In a rather extended tea break when you are free to enjoy your cookies, the UK Information Commissioner’s Office has given UK websites a year’s time to put into practice the EU’s controversial cookie law. The EU’s directive, which was supposed to come into force in May 2011, asks for the user’s consent for using cookies.
Even though it extends to all websites in the UK, the government is sitting on it to find a more user-friendly solution to the directive. Cookies help users to login to websites, add items to a shopping cart, and save preferences for specific websites. But these innocent looking pieces of information about the sites you visited and the amount of time spent there, besides the exact pages you browsed, can be a goldmine in the hands of third-party sites.
In fact, these third-party sites are the ones that bombard you with small banner adverts on some websites. And over time, they can create a profile of your online identity.
A question of security over functionality
But both sides of the coin have put the government in a tight spot and it is looking for a “business-friendly” solution to the problem. It is with this intent that they are working with browser developers to embed proper cookie settings that can regulate this problem. Popular browsers like the latest version of Firefox from Mozilla and IE9 from Microsoft already have settings to screen you from personal information stealing rogue websites. Even Google is working towards this end.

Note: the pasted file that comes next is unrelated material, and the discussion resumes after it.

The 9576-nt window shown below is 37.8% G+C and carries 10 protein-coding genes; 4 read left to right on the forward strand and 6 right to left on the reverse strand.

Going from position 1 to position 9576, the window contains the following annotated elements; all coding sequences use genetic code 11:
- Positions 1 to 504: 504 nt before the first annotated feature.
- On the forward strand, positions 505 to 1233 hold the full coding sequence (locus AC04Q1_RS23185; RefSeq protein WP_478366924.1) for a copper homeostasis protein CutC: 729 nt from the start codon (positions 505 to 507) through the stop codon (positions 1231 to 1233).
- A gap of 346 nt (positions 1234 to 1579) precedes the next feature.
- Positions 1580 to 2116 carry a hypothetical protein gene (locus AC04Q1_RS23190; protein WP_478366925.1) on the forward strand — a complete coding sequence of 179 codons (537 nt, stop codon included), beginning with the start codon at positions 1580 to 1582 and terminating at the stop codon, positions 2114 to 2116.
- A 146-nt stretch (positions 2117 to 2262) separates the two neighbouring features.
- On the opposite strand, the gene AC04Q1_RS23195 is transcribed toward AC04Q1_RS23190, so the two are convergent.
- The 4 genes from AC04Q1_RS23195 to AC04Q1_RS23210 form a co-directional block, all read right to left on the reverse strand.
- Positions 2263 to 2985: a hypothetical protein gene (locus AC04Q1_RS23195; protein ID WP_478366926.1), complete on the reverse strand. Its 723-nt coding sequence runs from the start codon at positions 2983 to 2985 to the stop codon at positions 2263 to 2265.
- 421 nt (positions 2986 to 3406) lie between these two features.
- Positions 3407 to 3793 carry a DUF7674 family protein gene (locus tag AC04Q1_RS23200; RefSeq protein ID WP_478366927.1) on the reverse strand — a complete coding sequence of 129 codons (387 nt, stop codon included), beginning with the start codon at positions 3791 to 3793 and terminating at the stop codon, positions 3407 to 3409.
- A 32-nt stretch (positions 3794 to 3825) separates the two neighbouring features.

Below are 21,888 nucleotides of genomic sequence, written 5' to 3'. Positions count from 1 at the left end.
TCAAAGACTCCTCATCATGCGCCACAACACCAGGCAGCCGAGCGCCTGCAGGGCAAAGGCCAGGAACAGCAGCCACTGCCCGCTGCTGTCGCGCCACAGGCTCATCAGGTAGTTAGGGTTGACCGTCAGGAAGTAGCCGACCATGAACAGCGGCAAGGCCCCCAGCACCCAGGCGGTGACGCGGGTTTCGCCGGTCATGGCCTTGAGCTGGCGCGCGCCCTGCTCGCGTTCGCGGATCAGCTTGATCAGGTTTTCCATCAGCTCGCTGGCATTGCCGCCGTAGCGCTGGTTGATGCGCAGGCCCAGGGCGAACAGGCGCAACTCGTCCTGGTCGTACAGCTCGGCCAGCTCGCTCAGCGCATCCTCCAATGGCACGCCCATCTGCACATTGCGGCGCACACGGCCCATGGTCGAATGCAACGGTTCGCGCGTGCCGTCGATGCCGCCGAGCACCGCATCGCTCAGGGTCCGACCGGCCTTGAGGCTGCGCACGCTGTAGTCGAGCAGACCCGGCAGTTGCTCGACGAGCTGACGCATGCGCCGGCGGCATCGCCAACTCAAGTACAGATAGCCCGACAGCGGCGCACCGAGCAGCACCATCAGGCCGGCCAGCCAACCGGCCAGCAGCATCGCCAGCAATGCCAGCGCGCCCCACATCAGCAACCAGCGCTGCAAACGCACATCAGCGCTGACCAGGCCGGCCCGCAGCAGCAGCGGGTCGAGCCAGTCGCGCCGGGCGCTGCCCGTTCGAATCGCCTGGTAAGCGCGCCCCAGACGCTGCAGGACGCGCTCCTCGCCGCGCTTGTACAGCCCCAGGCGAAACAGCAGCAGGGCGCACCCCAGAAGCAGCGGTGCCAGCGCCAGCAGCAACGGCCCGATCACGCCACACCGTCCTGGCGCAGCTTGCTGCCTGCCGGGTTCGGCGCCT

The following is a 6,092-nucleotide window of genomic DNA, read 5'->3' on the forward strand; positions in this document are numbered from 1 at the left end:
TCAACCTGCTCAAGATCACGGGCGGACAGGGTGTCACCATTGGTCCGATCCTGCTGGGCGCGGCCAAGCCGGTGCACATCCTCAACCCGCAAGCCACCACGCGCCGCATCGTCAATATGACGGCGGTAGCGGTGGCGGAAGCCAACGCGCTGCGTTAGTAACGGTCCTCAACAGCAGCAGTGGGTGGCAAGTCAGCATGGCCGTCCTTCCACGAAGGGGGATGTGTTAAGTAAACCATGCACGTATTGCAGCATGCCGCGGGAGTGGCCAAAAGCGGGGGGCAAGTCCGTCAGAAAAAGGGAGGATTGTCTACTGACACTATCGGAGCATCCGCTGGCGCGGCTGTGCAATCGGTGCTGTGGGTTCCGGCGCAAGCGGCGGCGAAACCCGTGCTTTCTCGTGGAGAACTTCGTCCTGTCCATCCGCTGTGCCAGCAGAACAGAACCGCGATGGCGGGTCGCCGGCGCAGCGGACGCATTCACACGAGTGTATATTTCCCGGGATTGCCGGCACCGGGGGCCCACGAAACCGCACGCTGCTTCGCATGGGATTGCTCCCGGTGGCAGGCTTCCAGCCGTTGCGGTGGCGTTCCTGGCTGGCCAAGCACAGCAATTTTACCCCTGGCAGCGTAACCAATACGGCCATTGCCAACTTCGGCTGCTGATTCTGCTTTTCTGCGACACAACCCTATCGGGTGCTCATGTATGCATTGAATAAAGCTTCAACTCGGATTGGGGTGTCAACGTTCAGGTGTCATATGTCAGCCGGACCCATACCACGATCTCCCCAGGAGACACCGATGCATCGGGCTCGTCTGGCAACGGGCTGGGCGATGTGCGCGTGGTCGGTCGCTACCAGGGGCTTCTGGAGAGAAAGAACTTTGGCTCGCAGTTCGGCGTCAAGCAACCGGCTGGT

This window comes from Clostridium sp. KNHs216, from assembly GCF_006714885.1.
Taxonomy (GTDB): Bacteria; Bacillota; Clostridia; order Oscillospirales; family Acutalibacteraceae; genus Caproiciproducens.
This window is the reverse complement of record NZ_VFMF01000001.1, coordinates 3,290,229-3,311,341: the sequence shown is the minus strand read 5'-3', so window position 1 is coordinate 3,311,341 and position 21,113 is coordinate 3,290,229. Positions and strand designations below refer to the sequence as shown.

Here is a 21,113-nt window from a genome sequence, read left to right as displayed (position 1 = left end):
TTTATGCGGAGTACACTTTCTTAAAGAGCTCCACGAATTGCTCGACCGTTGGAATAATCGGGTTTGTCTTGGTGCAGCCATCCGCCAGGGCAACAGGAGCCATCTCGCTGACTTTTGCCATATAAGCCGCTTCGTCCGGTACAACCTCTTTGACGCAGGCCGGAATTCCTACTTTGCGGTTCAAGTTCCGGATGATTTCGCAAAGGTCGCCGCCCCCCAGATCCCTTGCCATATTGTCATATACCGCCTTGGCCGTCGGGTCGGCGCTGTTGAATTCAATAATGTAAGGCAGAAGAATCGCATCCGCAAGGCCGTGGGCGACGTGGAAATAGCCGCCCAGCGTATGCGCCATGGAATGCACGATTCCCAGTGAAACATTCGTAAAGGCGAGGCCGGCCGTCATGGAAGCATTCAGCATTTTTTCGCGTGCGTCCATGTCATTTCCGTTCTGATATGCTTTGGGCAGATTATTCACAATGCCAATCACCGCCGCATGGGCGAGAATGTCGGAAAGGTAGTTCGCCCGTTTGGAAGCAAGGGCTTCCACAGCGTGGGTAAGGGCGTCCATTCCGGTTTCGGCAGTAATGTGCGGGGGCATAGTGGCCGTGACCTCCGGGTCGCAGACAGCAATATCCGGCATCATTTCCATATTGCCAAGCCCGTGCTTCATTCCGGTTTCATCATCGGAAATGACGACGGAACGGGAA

How this changes things for your browsing experience
Once the new law comes into force next year, the opening page of every website will ask you to either accept or reject their cookies. However, rejecting the cookies can make the browsing experience a lot more irritating. Endless pop-ups while browsing can be a hassle and this is a cause of growing concern for online firms that don’t want to turn off users once the law comes into force. The onus of policing this directive has fallen on the Information Commissioner’s Office and not adhering to it can lead to a fine of up to £ 500,000. The ICO has already updated guidelines for the websites to follow. This is to make the website owners get a clearer picture of what kind of cookies are exempted. And with only 6 more months left, Information Commissioner Christopher Graham has urged the site owners to get to work on the compliance issues.
Websites will now need to ask permission to drop cookies
This comes from a recent study about companies’ compliance with the Privacy and Electronic Communications Regulations, which saw many firms faring badly. More often than not, websites are failing to ask consent for cookies from the users. Another noteworthy statement that Graham has made is that no enforcement action will be taken against those firms that are still trying to get there but are not yet compliant when the law finally kicks in. This is at least a breather for all those early starters.
[via BBC Tech]
Image by gretchichi